Chum coming in at record lows

Not only are the chum salmon late, but fewer are showing up. The fewest ever, in fact, according to sonar counters near the mouth of the Yukon River.

Not only are the chum salmon late, but fewer are showing up.

The fewest ever, in fact, according to sonar counters near the mouth of the Yukon River.

Only 173,500 chum have shown up, less than 35 per cent of the yearly average of 487,000.

“If this holds up, it’s not looking to be a very good return this year,” said Sandy Johnston, lead scientist for the Yukon branch of the Department of Fisheries and Oceans.

All along the river, test fisheries have been coming up short.

Just outside Fairbanks, the Rampart Rapids fishwheel would normally have seen 90,500 chum.

This year, only 3,700 chum have been counted.

Chum salmon are often referred to as dog salmon, based on the fish’s primary use as sled-dog food.

“Five to 10 per cent of my fish go for human food, and the rest go for dog food,” said Sebastian Jones, a Dawson-based commercial fisher.

A “dedicated” chum fisher, Jones will typically bring in 2,000 to 3,000 chum salmon.

More and more, however, chinook-starved fishers have been putting chum on their dinner plates.

Chum are a great “alternate” to chinook, said Jones.

Less oily, chum fare better in the smokehouse – which makes for better jerky, he said.

“There’s a lot of people who have been fishing chum, especially in light of previous years where the chinook numbers have been so depressed,” said James MacDonald, director of fish and wildlife for the Tr’ondek Hwech’in.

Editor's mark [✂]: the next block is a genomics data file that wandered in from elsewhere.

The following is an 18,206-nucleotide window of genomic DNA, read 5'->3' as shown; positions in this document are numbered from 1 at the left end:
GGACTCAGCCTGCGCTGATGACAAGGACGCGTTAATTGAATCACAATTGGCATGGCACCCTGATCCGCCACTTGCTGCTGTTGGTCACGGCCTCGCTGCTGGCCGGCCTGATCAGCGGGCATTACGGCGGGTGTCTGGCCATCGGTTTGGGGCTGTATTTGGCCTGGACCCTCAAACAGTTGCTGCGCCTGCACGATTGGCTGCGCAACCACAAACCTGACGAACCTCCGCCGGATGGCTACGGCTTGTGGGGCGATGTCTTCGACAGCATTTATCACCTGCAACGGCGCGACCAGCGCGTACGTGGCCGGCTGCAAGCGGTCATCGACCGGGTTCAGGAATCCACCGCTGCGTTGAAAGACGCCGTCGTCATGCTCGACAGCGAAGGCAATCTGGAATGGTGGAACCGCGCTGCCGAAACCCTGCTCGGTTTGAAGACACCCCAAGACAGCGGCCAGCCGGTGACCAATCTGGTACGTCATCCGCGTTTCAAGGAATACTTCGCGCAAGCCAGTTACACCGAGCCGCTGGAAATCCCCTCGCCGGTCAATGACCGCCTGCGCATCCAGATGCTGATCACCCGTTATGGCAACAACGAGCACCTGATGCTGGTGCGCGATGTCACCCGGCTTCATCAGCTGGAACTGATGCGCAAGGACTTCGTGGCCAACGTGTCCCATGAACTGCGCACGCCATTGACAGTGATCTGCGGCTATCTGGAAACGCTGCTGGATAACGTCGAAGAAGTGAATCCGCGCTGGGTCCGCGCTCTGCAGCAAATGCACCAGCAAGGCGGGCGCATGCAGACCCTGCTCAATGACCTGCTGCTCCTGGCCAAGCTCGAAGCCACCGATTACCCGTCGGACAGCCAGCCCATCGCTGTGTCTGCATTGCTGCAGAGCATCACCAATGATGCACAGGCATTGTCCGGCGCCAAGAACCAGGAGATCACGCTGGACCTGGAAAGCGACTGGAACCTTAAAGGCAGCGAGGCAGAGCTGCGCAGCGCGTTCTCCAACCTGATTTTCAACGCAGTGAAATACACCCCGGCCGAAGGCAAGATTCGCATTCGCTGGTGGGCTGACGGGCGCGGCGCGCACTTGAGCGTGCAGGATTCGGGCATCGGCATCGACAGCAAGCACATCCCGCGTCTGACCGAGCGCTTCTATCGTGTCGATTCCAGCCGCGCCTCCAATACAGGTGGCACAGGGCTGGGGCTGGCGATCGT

“This year, that’s just not the case,” said MacDonald.

Knee-deep in chinook this year, Dawsonites are once again chucking their chum to the dogs.

Only four years ago, chum had flocked to the Yukon River in record numbers.

In 2005, more than 1.3 million fish made the upriver journey.

Surprisingly, this year’s chum are the offspring of that record-breaking year.

“Overcrowding” in 2005 likely caused the brood to plummet, said Johnston.

“Traditional science would say that because of that record return, you wouldn’t expect many to come back,” he said.

Chum are often overshadowed by their more glamorous chinook cousins.

Sport fishers will go for sockeye, coho, spring and chinook salmon – but never chum.

They’re almost half the size, for one thing.

And pound for pound, the less-oily chum also fetch less at fish markets.

At the supermarket, chum can often be seen packaged in low-priced tins labelled “keta salmon.”

“It’s a glamour thing as much as anything else, plus the commercial value of (chinook),” said Jones.

With chinook returns projected to remain low, chum will increasingly be supplementing the freezers of Yukon River fishers.

“It’s a perfectly good salmon, it doesn’t taste bad,” said Jones.

In Alaska, subsistence fishers were counting on chum to supplement their lowest-ever chinook harvest.

Chinook-poor Alaskan villagers now find themselves lacking for food, and cash for heating oil.

Many are already bracing for another humanitarian crisis this winter.

“If we have a low fall chum run it’s going to be the nail in the coffin for a bunch of us,” said Andy Bassich, a resident of Eagle, Alaska, in comments to the Anchorage Daily News.

Contact Tristin Hopper at

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